While emerging technologies allow retailers to optimize fulfillment and extend choice for consumers, the in-store experience may increasingly involve a “back-to-basics” approach in setting the right ambience — with regard to sight, sound and smell — that actually gets customers back through their doors and not pinching their noses or yelling over a pumping bass line.
“Anywhere Shelf” Better With AI
JDA Software Inc. released a report in collaboration with Microsoft surveying more than 200 retail c-suite executives on their perception of artificial intelligence and edge technologies in improving customer experience. The report is conducted by Incisiv, a digital transformation insight consulting firm.
Respondents across retail formats being hard-line, soft-line and grocery categories — plan to offer “ship from store”; 79 percent, “pick up from store”; 80 percent and “delivery using third services”; 75 percent in the next 24 months.
Because of infinite customer choice carved out by multiple fulfillment methods, the “anywhere shelf” is further realized, as referenced by JoAnn Martin, vice president, retail strategy at JDA.
“As consumer expectations increasingly cut across formats, the store shelf has extended from a physical object to the entire supply chain,” said Martin.
Yet retailers lag in their ability based on existing supply chain technology. With the help of “emerging technologies” such as artificial intelligence, machine-learning, connected devices and voice recognition — there is greater promise for extending the shelf.
In a separate report conducted by Forrester Consulting on behalf of SAP, polling 135 retail decision-makers from nine countries, cloud-computing strategy is crucial.
In total, 87 percent of respondents “understand the importance of software that integrates across an end-to-end value chain in the cloud.”
But the benefits are not just vapor, either, as 97 percent of retail innovators see “improved service delivery and effectiveness” as well as “increased business satisfaction”; 93 percent, with cloud integration and transformation technology such as the Internet of Things, real-time analytics and machine-learning taking preference among the surveyed respondents.
In-Store Experience Gets Sensual, Customers Get Loyal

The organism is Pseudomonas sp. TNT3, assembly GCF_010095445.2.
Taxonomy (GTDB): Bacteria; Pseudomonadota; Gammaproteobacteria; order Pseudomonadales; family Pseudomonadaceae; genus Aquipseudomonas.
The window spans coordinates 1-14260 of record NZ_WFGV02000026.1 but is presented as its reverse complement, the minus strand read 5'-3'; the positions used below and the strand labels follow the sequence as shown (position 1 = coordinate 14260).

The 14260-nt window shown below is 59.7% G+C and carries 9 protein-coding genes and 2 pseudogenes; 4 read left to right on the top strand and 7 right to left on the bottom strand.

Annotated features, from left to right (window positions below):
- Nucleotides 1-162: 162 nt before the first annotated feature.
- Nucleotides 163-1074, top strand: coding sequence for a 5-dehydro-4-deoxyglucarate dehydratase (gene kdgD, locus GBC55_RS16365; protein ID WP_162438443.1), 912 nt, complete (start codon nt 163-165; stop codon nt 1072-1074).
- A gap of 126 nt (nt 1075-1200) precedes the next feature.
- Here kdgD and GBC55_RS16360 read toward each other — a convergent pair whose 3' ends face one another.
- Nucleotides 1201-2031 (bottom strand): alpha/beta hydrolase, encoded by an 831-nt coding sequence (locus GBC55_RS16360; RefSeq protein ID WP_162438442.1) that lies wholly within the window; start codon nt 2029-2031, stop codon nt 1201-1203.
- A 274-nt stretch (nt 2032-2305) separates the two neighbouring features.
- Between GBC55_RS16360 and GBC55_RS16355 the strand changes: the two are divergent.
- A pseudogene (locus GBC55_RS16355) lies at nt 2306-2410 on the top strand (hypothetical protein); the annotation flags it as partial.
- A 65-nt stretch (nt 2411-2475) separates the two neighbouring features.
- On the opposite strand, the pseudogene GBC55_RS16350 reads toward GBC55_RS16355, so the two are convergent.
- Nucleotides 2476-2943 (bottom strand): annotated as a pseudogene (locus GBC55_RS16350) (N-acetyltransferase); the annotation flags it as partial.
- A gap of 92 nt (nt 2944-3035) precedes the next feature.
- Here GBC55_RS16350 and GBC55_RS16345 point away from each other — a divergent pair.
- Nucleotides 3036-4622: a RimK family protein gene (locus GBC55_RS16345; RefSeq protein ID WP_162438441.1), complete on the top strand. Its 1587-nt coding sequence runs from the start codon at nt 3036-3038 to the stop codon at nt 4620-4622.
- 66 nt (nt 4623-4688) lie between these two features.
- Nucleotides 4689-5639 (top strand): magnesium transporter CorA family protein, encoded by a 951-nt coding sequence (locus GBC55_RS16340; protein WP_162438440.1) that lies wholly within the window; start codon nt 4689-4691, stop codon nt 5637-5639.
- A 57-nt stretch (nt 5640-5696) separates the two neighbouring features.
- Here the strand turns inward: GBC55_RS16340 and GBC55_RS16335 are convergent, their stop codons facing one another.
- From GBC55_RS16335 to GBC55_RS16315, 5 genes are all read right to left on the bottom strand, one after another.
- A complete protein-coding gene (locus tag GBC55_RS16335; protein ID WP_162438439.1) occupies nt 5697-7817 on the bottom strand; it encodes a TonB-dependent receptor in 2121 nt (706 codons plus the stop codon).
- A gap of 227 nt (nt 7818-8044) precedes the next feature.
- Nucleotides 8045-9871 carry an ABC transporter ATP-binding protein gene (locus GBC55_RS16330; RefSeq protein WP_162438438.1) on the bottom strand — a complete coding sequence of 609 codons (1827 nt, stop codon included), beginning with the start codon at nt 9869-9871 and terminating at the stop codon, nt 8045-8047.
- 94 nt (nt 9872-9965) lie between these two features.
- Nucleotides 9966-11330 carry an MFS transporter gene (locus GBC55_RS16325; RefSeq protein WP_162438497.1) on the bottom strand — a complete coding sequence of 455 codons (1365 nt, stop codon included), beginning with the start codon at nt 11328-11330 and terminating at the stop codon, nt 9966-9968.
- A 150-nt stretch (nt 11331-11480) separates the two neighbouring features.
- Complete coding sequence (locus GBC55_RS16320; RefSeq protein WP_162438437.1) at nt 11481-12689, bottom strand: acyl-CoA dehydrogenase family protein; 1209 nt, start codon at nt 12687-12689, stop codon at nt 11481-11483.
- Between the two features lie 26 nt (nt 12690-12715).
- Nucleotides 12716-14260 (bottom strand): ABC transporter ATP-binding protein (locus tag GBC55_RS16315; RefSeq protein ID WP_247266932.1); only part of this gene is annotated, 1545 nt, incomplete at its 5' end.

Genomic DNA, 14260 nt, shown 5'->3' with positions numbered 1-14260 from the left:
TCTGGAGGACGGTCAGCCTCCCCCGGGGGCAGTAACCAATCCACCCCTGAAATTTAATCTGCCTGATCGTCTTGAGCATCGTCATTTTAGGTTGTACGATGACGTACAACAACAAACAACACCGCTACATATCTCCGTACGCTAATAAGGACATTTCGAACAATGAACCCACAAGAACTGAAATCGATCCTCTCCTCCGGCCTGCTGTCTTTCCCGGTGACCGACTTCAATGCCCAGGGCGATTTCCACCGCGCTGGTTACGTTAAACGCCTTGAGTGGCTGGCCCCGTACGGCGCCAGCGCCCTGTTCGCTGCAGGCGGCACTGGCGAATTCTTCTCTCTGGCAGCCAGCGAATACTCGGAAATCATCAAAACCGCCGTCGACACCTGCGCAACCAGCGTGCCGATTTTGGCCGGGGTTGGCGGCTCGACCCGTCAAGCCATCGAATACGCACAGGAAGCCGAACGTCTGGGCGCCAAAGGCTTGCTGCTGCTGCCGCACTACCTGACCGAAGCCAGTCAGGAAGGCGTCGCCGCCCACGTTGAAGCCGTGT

According to a study by Mood Media, a “leading in-store media solutions company,” sensory experiences such as music, visuals and scent drive nine out of 10 shoppers back to physical stores as opposed to online storefronts.
The study was undertaken by Walnut Unlimited, a market research agency with specialties in neuroscience and behavioral psychology, polling more than 10,000 consumers across 10 countries worldwide.
Pinpointing causes for increased customer loyalty from a global perspective, the results inform retailers of how shoppers experience their global storefronts and how detailed atmosphere adjustments in-store can affect their bottom-line.
For example, in the U.S., music is the “number-one factor to improve a shopper’s mood in-store,” which mirrors the global impression. Globally, 85 percent of shoppers show heightened enjoyment from sound in-store, according to the Mood study.
Piecing together the entire framework or “mood” of the in-store experience, sound overlays in-store visuals and scent psychology to produce the repeat visit. One in two global consumers say a nicely scented business “lifts mood,” whereas more than half or 58 percent of global consumers reveal video content as a positive impact on their shopping.
NRF’s Big Show 2019 placed emerging technologies at the forefront of the back-end strategy, yet as Mood reveals in their recent report, the in-store experience may benefit from basic sense, or senses.